Why a “rabble rouser for peace”? Tutu is a born orator, able to evoke and yet direct the powerful emotions of a crowd. Allen describes several situations where Tutu took the podium at highly-charged rallies and funerals, with mob violence a hair’s breadth away, and swayed the emotion of the crowd by first giving expression to their feelings and then shifting their feelings from anger to affirmations of hope and engagement. Mvume Dandala, in the book mentioned at the end of this article, describes his own personal experience of just such an occasion.

“Some people think I am a politician trying to be a bishop,” Tutu once quipped about himself. But the truth, as Allen’s biography makes clear, is that Tutu is no politician at all. Politicians choose their words carefully and strategically; they play off their ideals against what is realistically possible. Tutu is spontaneous and, because of his religious faith, utterly idealistic. Allen reminds us how important withdrawal and prayer are for Tutu. In the busiest times he spends several hours of each day in private prayer. He is torn between activism and a life of contemplation.

This is the unseen side of Tutu and the well-spring of his approach to political engagement.

His idealism springs from his deep Christian convictions – that because God loves each person, he must love them too. Because God made and loves the humble black grandmother, she is in a sense the temple of God and must he honoured and respected; but because God made and loves P. W. Botha and the Special Branch torturer, they must be loved and respected too, provided they make even the smallest attempt to be honest and penitent. It is this compassion for the oppressor, this recognition that the oppressor too is a victim of the system, that in the end makes Tutu greater than those who were originally his models like Trevor Huddlestone (Allen describes an incident, late in Huddlestone’s life, when Tutu looks on discomfited and stonyfaced while Huddlestone talks of abiding hate).

Tutu left his mark on the TRC. There have been trenchant criticisms of the TRC – that it was too Christian, that it ironically used a colonial religious dogma (“forgive your enemies, do good to those who hate you”) to quell the righteous anger of the colonised, that it forgave the unforgivable. Allen makes the point that the roots of the TRC were not religious but realpolitik, the reality that unless amnesty was offered no one would get what they wanted. But there is no doubt that for Tutu his Christian convictions are his entire motivation and his manifest agony at hearing the stories gave the TRC the human face that it needed.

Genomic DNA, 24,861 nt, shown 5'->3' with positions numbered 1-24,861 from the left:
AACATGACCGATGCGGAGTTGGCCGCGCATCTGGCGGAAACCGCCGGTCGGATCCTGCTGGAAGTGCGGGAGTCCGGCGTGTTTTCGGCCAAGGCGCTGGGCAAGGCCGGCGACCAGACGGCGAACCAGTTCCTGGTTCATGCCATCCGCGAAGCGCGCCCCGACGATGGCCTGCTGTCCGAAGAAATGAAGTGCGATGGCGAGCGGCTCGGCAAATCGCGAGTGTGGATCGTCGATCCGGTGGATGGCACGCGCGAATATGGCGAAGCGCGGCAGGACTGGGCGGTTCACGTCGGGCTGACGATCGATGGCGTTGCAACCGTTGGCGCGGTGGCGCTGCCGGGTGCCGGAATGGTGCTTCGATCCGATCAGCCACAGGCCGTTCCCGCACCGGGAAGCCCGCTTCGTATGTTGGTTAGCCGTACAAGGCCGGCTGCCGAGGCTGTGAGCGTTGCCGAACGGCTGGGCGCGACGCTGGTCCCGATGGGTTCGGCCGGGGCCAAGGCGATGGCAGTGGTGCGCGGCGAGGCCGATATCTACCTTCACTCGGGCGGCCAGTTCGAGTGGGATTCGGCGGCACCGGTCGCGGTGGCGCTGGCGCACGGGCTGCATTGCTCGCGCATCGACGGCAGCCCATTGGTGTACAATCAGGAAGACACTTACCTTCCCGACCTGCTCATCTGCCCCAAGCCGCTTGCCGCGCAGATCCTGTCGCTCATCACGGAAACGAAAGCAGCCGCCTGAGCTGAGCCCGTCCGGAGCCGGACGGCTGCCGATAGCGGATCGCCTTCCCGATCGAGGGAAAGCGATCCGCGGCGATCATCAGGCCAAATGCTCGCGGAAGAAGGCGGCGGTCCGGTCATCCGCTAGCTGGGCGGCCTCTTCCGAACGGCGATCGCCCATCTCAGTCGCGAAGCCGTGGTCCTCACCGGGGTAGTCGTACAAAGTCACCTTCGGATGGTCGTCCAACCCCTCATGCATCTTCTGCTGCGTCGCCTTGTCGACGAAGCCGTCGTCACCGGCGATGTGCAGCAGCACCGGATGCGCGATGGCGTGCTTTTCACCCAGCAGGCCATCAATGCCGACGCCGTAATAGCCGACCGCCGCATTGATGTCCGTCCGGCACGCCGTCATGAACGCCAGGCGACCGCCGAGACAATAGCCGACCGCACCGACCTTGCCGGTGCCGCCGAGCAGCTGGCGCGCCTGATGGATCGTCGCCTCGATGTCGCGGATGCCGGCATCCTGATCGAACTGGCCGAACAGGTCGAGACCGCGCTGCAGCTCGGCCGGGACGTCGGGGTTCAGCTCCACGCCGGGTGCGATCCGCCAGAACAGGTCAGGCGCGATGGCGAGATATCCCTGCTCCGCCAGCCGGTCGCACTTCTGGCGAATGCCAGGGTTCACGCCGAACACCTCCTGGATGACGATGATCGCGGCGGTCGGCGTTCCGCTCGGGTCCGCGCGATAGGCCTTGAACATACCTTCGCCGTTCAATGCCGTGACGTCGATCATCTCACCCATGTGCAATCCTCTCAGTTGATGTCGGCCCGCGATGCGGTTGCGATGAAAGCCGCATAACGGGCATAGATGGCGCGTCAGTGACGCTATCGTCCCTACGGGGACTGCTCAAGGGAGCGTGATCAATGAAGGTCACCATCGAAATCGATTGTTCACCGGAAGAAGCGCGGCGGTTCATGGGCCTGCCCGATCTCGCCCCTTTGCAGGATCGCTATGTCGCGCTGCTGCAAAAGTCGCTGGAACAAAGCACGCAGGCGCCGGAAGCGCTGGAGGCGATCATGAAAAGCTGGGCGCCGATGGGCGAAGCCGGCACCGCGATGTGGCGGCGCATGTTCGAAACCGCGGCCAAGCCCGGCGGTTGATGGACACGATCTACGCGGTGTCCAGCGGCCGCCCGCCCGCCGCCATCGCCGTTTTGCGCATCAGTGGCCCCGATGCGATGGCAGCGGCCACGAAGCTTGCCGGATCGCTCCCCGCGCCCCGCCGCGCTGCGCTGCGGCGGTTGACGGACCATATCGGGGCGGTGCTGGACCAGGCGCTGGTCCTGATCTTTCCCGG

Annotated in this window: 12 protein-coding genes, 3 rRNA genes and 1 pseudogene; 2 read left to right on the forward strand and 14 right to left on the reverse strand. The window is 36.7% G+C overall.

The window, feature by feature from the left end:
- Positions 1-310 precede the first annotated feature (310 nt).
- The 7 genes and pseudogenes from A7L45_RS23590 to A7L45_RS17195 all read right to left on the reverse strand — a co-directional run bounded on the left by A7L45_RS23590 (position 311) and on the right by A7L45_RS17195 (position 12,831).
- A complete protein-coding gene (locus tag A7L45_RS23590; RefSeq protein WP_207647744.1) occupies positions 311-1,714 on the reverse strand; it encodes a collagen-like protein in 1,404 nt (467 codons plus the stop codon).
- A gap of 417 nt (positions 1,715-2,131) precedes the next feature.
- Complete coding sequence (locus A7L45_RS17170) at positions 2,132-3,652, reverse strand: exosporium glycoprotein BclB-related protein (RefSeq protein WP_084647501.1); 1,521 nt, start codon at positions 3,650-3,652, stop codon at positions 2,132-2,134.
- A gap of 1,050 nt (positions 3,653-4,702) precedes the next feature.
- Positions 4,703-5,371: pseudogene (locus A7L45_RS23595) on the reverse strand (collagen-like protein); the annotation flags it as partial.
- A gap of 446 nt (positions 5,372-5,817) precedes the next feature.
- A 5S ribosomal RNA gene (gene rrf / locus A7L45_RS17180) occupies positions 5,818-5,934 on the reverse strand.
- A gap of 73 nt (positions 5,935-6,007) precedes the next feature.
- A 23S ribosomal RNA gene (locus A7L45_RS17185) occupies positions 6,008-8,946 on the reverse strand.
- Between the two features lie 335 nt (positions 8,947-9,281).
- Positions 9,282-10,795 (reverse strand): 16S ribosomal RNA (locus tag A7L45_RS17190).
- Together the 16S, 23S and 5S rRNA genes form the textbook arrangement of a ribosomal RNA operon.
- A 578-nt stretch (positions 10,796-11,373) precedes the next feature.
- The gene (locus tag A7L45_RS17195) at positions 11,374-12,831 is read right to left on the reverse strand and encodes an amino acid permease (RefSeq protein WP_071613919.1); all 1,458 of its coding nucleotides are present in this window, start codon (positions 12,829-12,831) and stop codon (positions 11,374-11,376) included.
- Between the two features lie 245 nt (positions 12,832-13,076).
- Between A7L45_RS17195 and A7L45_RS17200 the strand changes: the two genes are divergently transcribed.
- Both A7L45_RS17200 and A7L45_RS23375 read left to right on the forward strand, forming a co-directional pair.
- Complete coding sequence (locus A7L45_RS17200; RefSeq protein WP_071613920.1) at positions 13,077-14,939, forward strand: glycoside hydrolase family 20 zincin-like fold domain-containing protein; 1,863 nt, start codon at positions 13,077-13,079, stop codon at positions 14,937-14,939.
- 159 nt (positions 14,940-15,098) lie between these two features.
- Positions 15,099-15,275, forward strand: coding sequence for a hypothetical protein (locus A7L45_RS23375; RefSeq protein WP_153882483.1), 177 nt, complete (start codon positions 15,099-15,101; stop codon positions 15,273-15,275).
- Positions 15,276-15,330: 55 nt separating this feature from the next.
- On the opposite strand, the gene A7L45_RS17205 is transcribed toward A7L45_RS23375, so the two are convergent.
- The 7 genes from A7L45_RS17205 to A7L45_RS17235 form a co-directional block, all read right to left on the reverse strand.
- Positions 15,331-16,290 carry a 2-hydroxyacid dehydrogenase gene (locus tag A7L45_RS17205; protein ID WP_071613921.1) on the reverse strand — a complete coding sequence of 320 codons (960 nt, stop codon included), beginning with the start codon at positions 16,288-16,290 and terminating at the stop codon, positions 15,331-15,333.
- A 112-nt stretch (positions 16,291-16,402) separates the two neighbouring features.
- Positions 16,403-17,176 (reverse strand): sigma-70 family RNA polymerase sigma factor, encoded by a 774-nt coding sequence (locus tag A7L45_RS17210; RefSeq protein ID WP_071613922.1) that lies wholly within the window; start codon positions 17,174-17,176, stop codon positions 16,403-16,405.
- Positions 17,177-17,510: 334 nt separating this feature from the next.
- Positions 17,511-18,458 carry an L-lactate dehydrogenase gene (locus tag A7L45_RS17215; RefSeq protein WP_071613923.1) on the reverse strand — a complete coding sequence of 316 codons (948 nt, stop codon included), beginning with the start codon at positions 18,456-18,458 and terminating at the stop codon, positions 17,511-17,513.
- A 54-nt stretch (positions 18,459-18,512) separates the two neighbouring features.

Tutu is a man for all people. Perhaps, in part, it is because his mother was Sotho and his father Xhosa. His beginnings were in the townships, yet he enjoys high society. He speaks Sotho and the Nguni languages fluently, as well as Afrikaans and English. He is a man of Africa (I recall him once speaking emotionally about his closeness with the ancestors) and yet his theological education under the Mirfield fathers followed by his time at King’s have made him a man of the liberal West as well.

The book is well researched. It is an enthralling read and not a mere academic tome. It reminds us powerfully of a history we should not forget. There are some fascinating new titbits – for example, the role played by Margaret Thatcher in getting Tutu elected as Bishop of Johannesburg. Yet for a biography the historical thread is difficult to follow. The chapters are grouped largely around themes rather than chronological dates, so the reader is jerked back and forth from one period to another, and trying to find exact dates for events is a nightmare.

But it does give insight into one of the greatest of South Africans, one who loves being in the limelight of the world and yet whose roots lie in Cape Town and even more in Soweto. Schoolchildren and adults alike, black and white and rainbow-coloured (Tutu invented the phrase “rainbow people of God” at a rally where whites, coloureds and blacks all raised their hands in response to his “rabble rousing”) will profit from it.

Lavinia Crawford-Browne, the editor of the second book, was Tutu’s personal assistant for many years. She has compiled a charming set of memoirs of Tutu to mark his 75th birthday, Tutu as I know him. The memoirs are all quite short and range from personal to far-off admiration from a Grade 4 class in Britain. The list of 55 contributors is a testimony to just how South African and yet international Tutu is – from Pieter-Dirk Uys, Mamphele Rampele, Jakes Gerwel to Kofi Annan, Denzel Washington and the Dalai Lama, people great and small. All of them know him. All of them were touched by him. The book is enriched with many photographs and some Zapiro cartoons. It is a much more appropriate 75th birthday commemoration than a dry academic festschrift.

• Rabble Rouser for Peace: the authorized biography of Desmond Tutu by John Allen is published by Random House.
• Tutu as I know him by Lavinia Crawford-Browne (ed) is published by Umuzi.